Steve Dunleavy, last of the newspaper soloists? A Writer's Paper sets

When I first came around, there was some very good newspapermen in New York. But increasingly, they started leaning on this Columbia School of Journalism thing. That you wanted your mom to be proud. That it was a profession.
Journalism is a craft, like being a master plumber. We wore white collars, but we were blue collar.

—Steve Dunleavy

Sad week for the newspaper business, and here I am bemoaning the loss of two conservative institutions in the New York media landscape.

Steve Dunleavy and the New York Sun are, politically, polar opposites of where we stand, but nevertheless we mourn their passing from the news scene.

Dunleavy, now retired, was far from sainthood. He was a man whose tactics, particularly once he reached television’s platform, helped contribute to the Public’s perception of the Devil Media (ironically, the same Public that too-often too-broadly paints the entire media as overly liberal).

And yet, we mourn his retirement still. The New York Times gave him a nice send-off written by Tim Arango and enthused about one of the last true Tabloid Reporters in the two-fisted blue-collar sense exiting the stage.

Even Jimmy Breslin, his one-time rival who first led and then competed with Dunleavy on the Son of Sam story in 1977, had this to say about Dunleavy in the Times’ article:

“In a time of listless reporting, he climbed stairs. And he wrote simple declarative sentences that people could read, as opposed to these 52-word gems that moan, ‘I went to college! I went to graduate school college! Where do I put the period?’ ”

Pete Hamill, another of the last of the great New York columnists, said:

“He always had this energy. I always thought he was writing his columns like he was double-parked. He was a tabloid guy in every fiber of his body. If it didn’t have conflict, he didn’t want to write it.”

Since Breslin, Hamill and Dunleavy — all three from the Silent Generation — were at their height writing on a daily or semi-daily basis, there have been scant few great cityside columnist-reporters in New York. Other than the departed Mike McAlary, a Baby Boomer who died young 10 years ago at 41, I can’t think of another recent columnist that fits the Tab mold, particularly from the next two generations. That’s a reality and an indictment of the dying newspaper business in the last 20 years, which, of course, dovetails with the rise of the Master’s Degree-trained “journalist” (rather than “reporter”) and the rise of the MBAs and Marketers running the newsroom.

Great soloists, as I believe Hamill once called newspaper columnists, are now largely off the scene.

At least Dunleavy is still with us, if not working. On the other hand, The New York Sun, while a recent addition (or rather, re-incarnation, as it took the mantle of a paper that was merged in 1950 and later died off in the ’60s), closed shop after six years. While not near the size and influence of the Big Three in the city, it was a rare Writer’s Paper.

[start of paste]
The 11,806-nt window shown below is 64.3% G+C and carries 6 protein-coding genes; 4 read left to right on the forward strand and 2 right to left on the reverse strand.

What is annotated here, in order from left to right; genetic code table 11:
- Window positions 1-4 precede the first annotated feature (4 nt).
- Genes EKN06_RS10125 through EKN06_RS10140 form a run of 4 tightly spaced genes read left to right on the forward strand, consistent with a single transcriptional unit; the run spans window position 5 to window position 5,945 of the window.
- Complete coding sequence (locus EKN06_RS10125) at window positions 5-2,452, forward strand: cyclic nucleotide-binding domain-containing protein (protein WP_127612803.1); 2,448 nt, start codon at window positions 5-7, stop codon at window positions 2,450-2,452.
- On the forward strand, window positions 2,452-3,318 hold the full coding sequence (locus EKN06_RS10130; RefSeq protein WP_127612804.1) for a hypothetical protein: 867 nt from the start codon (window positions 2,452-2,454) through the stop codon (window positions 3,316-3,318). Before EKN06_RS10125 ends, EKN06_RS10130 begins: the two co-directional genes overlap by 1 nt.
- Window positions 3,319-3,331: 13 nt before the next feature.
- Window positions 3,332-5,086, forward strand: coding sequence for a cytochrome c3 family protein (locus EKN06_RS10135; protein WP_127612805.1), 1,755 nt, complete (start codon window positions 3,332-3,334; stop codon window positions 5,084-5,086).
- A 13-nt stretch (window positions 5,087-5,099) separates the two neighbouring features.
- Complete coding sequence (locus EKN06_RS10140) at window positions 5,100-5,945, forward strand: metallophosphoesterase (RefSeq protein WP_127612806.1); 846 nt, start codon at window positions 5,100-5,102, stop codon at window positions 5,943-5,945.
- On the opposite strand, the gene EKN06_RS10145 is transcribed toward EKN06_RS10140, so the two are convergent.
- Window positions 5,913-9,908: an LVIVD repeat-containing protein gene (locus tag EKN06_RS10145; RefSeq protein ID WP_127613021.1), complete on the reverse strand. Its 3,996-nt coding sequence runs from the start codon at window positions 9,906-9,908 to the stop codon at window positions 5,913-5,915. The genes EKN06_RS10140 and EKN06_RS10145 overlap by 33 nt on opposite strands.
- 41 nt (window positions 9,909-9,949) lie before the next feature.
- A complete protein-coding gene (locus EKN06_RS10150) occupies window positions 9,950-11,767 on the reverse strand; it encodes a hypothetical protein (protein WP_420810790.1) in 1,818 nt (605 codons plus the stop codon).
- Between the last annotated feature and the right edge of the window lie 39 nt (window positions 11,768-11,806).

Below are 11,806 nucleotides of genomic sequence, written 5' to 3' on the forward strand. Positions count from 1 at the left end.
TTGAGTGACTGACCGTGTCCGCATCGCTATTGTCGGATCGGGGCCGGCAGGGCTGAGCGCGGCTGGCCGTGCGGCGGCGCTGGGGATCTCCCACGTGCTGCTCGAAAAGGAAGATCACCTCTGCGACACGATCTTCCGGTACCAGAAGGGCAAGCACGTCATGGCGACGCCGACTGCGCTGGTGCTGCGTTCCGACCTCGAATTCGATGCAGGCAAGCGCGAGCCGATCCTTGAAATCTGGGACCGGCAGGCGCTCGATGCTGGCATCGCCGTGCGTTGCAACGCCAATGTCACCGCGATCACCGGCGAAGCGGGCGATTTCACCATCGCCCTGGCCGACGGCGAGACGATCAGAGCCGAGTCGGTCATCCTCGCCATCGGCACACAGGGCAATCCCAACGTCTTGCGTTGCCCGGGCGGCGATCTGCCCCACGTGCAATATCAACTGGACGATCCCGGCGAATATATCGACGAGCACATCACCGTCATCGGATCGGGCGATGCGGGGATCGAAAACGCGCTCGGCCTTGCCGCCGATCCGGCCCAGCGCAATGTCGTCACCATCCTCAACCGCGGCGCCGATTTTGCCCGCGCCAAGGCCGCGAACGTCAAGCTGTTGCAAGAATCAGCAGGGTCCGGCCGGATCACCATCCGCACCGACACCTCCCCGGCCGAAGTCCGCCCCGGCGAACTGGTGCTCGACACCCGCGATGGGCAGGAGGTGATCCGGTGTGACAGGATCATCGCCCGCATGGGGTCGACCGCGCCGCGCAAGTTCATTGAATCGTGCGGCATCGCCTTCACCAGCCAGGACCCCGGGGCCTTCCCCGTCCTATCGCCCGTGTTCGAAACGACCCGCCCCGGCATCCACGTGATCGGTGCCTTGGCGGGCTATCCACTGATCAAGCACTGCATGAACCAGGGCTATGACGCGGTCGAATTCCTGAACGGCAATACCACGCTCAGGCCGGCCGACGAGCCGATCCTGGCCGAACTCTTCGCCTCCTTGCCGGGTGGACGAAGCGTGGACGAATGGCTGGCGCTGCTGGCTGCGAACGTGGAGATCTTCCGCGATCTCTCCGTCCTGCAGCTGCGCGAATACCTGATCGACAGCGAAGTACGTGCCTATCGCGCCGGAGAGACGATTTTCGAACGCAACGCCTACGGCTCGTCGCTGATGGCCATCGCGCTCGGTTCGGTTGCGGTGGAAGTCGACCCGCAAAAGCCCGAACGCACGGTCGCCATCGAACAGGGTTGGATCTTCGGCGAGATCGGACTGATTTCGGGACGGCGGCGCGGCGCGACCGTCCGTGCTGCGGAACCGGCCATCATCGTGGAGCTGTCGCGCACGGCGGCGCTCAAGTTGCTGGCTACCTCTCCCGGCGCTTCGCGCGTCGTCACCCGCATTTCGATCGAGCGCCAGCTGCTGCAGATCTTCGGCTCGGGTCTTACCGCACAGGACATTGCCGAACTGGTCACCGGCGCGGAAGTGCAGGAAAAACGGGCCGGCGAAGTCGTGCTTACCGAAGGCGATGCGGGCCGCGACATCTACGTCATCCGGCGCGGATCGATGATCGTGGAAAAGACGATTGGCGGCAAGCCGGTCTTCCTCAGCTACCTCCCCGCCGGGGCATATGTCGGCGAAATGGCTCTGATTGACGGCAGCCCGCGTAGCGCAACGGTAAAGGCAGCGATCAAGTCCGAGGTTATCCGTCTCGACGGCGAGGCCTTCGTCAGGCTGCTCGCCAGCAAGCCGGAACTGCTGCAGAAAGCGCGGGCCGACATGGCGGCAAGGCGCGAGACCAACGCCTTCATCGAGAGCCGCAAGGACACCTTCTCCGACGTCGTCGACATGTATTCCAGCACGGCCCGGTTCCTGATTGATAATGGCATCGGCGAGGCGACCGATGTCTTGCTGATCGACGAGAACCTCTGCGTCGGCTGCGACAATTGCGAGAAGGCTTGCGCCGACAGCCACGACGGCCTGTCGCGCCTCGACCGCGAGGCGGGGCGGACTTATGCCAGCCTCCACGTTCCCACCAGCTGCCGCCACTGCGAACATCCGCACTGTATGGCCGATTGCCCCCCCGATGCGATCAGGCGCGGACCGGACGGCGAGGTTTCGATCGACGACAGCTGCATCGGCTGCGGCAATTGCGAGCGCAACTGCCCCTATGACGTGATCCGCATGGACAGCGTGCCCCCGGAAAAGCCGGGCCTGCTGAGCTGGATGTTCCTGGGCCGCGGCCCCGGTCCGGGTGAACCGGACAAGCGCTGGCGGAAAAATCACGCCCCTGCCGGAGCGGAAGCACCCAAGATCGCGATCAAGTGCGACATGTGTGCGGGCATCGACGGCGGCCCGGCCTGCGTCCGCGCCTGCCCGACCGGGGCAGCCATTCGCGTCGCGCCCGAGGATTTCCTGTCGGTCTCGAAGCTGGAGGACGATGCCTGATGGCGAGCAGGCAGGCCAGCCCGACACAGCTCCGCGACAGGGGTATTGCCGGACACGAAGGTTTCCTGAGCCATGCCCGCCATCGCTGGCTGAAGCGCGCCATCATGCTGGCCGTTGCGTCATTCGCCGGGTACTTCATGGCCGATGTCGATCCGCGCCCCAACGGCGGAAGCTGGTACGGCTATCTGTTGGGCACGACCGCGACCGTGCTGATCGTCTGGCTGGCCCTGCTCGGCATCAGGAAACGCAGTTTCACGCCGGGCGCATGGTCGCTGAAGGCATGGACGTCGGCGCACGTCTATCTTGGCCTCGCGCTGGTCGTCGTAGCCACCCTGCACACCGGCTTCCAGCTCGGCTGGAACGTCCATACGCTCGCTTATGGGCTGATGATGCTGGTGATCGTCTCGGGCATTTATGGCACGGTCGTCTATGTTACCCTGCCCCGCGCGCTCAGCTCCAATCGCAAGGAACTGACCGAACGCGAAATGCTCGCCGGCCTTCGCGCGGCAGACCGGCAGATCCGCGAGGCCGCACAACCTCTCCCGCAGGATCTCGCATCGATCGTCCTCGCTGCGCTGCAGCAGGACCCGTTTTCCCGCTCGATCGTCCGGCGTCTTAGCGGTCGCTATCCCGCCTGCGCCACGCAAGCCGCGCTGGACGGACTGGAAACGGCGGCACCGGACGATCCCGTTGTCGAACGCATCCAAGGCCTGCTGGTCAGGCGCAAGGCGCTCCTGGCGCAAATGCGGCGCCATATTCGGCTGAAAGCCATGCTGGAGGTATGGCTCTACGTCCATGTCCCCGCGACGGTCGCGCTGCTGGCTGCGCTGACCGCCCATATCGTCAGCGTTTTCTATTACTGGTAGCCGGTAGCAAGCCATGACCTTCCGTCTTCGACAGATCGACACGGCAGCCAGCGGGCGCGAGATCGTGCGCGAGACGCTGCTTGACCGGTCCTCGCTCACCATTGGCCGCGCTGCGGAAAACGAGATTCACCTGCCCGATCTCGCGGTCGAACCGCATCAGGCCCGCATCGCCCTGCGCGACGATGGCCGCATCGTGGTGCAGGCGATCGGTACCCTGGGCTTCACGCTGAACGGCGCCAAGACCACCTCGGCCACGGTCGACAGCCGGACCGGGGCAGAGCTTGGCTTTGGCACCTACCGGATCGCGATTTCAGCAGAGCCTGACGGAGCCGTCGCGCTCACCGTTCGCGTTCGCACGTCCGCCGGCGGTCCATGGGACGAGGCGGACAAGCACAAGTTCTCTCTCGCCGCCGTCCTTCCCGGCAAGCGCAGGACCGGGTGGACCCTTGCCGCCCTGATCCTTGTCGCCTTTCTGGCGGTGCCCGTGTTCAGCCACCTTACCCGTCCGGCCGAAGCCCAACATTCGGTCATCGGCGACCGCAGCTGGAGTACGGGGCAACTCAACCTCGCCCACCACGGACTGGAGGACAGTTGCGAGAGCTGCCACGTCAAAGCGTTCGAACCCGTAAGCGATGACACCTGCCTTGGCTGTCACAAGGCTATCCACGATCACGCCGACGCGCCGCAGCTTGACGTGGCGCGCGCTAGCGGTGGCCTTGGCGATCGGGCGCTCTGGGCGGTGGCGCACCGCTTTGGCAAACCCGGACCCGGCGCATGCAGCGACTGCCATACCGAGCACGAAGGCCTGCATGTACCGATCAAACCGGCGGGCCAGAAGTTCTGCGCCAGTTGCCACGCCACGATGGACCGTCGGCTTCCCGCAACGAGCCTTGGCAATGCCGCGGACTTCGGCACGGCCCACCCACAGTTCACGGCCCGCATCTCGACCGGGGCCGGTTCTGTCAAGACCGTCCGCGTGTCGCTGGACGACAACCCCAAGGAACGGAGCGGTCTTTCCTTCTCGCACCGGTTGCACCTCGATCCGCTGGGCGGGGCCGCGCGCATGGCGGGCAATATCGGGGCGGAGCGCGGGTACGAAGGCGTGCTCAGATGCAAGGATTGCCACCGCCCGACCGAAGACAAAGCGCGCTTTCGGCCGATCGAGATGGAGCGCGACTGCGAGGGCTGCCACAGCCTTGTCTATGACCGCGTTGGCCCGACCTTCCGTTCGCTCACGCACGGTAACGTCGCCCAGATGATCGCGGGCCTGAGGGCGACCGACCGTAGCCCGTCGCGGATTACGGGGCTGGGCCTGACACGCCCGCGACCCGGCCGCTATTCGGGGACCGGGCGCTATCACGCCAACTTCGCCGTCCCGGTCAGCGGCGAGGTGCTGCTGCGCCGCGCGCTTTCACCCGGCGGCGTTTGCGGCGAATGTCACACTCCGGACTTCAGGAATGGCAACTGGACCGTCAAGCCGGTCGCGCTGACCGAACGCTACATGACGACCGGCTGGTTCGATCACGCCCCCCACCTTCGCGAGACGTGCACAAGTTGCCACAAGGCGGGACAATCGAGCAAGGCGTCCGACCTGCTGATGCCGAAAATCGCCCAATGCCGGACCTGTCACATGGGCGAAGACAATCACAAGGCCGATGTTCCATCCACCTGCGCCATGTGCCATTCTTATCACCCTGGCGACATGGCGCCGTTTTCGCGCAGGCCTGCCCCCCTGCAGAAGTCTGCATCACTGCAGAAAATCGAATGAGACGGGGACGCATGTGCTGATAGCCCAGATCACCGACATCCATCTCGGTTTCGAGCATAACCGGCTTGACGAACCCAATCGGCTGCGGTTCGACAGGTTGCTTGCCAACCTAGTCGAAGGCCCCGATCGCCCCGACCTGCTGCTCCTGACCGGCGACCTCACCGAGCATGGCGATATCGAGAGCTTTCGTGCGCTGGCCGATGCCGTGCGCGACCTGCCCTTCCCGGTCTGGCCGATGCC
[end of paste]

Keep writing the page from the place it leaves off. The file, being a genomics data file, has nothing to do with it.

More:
And while I earlier rightly bemoaned the sunset of the Great Tabloid Columnist, and I wholeheartedly agree with Breslin and Dunleavy’s criticism of the over-educated journalist, there still are great newspaper writers and columnists out there that I admire, even if few of them have the soul of a “tabloid guy.” Today, all of them have one less home where they can toil.

The Sun’s staff is out of work at a time when so many more reporters and editors are also looking for new employment. NPR, in a story Monday about the Chicago Tribune’s redesign, reported that the Tribune company has cut more than 500 newsroom positions at its papers nationwide, and some the good ones are getting out voluntarily. So it makes me wonder what NBC’s Anne Thompson is talking about when she says: “If you can write well and gather news, you will always have a job.” (Maybe she meant a non-paying blogging job.)

With dire predictions of more papers folding following a year that will have seen a Summer Olympics and a seismic-shifting Presidential election (regardless of who wins), there will be even fewer Writer’s Papers around.

While we’re discussing Writer’s Papers, it seems you can only apply that term to a paper owned by an individual or family, and not owned by a corporation or part of a chain — or am I merely stating the obvious?

Certainly the newspaper is merely a product to the MBAs and CEOs, who, despite their kowtowing to the stockholders, still could never make them enough money. Call me old-fashioned or elitist, but I think you can put the rise in corporate ownership into the mix of reasons for the long, slow death of newspapers. And that’s a cancer that affects all papers, spreading to the individually owned ones, spreading to the good ones.

The Web picks up much of the slack, and perhaps that was where the Sun failed in not focusing more energy, but there’s a lot of brush to clear on the Web before you find consistent quality. And while plenty of the best reporting is found on the blogs that have no print presence — Talking Points Memo, for one — what’s left of the best writing is still done by the newspaper guys and gals, even if you first consume it online.

Which leads us back to corporate vs. individual ownership, and I think this carries over to the privately owned blogs with good reporting and smart, loyal readers. I’m not saying every paper owned by an individual has good writing (or every individually owned blog has great reporting), but I can’t think of a paper owned by Gannett, Hearst or (shudder) JRC that would be considered a Writer’s Paper. Sure, their newspapers have some good writers (well, maybe not so much at Gannett, where good writing is systematically and thoroughly beaten out of your soul), but none of them are havens for writers. The Sun was, even in its death.

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